Trying to set a 5 year vision as a conservation organisation is a difficult business. There is no credible scenario that would bring about the kind of global paradigm shift that we need within that time frame. We believe it will come, but we need to play the long game. So what about 10 years, or 20 years? It’s hard to predict what will happen over that time frame, and when the tide will finally turn, but we firmly believe that we are nearing the bottom of a century long curve, and that we’ll begin to shift into a beyond conservation world at some point over the next two decades, if only because the impacts of climate change begin to force our hand.
However, when we bottom out and begin to shift paradigms it is crucial that we keep two things in mind: shifting baseline syndrome and the importance of values.
Values and Baselines
Shifting baseline syndrome is a cultural phenomenon whereby each generation accepts as normal the situation in which it was raised. One symptom of this syndrome is that conservationists of each generation will attempt to conserve the world that they grew up with, even if that is a heavily disturbed and degraded fraction of what was originally there. Consider that we have lost 50% of global vertebrate biodiversity in the past 40 years and you will get an idea of how important it is not to accept current biodiversity levels as a baseline, let alone whatever those levels are in another ten years. When we begin to climb out of this period of environmental destruction, we will need to use historical records as our baselines, and a 50 year vision will help us stay true to that.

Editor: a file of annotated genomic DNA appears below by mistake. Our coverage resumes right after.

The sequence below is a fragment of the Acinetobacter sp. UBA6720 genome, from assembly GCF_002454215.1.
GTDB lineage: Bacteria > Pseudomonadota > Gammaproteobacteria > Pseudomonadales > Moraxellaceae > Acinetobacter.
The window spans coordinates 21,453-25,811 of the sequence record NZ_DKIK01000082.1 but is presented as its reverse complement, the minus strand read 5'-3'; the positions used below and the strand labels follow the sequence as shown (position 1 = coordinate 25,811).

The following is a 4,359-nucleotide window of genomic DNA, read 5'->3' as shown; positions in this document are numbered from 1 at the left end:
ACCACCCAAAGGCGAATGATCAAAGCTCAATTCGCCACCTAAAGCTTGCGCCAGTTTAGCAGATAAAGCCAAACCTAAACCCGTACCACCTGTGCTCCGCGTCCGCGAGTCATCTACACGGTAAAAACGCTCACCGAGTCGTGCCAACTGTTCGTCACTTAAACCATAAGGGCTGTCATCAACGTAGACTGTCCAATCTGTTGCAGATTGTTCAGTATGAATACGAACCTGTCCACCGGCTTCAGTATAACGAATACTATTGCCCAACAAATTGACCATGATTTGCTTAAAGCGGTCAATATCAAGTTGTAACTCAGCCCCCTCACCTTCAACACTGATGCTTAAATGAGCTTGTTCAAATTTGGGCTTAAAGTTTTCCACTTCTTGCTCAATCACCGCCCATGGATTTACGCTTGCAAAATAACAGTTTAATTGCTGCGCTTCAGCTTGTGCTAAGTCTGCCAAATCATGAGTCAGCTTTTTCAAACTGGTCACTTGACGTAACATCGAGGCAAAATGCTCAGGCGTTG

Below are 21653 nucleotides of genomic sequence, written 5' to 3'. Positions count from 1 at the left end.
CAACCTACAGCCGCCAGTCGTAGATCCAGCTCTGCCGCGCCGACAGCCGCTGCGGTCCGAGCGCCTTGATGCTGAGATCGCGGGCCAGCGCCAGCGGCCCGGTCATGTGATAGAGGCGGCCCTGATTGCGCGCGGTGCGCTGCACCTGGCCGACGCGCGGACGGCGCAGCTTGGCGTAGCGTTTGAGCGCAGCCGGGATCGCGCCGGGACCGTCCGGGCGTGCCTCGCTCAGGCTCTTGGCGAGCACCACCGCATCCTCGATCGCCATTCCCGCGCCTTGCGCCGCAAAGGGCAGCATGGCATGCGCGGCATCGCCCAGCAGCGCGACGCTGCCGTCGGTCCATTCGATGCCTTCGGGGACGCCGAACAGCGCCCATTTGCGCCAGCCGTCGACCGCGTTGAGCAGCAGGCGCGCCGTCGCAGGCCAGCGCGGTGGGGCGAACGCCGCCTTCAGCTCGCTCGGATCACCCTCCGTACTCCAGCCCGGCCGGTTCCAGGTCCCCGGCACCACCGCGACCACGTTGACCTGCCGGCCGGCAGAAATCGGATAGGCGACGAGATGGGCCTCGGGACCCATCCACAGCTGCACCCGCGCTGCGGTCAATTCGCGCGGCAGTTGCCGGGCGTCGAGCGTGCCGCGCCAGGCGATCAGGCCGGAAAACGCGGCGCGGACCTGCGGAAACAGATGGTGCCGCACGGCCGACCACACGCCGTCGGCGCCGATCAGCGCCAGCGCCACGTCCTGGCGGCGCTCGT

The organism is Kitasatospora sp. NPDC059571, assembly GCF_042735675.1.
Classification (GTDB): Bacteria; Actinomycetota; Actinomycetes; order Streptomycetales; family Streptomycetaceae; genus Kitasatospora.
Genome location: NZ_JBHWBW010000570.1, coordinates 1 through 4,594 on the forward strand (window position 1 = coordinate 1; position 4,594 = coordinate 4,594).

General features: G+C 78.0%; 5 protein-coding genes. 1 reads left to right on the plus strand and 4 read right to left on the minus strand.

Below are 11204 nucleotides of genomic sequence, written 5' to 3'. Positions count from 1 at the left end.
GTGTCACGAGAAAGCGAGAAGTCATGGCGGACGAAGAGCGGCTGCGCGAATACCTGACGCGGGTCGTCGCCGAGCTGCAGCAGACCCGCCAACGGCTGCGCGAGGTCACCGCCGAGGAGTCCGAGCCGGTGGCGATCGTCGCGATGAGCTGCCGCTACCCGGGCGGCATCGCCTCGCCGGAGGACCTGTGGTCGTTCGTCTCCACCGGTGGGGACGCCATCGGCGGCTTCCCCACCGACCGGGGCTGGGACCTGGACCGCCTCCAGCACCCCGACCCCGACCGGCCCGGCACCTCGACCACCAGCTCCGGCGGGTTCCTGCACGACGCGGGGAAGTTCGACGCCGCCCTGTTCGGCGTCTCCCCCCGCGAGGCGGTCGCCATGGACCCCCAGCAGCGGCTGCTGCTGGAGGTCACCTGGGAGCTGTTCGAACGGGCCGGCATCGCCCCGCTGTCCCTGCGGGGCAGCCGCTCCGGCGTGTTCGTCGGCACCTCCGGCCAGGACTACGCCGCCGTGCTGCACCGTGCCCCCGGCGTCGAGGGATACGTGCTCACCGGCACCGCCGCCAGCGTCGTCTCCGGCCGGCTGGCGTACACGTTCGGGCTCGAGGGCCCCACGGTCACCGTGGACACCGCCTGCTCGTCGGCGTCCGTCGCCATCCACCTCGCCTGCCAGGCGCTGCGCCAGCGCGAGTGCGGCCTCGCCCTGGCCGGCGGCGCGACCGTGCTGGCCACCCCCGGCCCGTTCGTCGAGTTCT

Long term thinking like this also helps us to carefully consider our values by keeping our place in the grand scheme of things in perspective. As fascinating and incredible as we may be, you and me and in fact the entire history of human civilization are mere blips in the biological history of this planet. We are a part of that evolutionary history and as such we are a part of the ecology of this planet, not separate to it or above it. In one way or another we all breathe the air and drink the water and eat the fruits of the land and sea, so when we damage our ecosystems we are harming ourselves, reducing our quality of life, impacting our health, and damaging our cultures and economies. Even worse, we’re failing in perhaps the most basic function of our species: to provide for our offspring by safeguarding the world that they will grow up in.
How we decide to value nature, biodiversity, and wilderness will be crucial in determining what we protect and why. If we only value ecosystems for the services they provide us, for example, will those ecosystems come under threat if we develop technologies to perform those services? We will argue that by remembering the kind of respect for and humility toward our environment that many indigenous cultures around the world can still teach us, we can and indeed must learn to value the long term health of our ecosystems above and beyond short term interests, no matter how powerful the forces arguing for them might seem.
Beyond Conservation: our vision written into our name.
Join us on this Journey
This is the work of a lifetime. Fortunately, we are driven by a team that is dedicated to this, and that is (mostly!) young enough to have a good shot of being able to enjoy a shin dig in 50 years time to celebrate. As always, we invite you to join us by contributing however you can.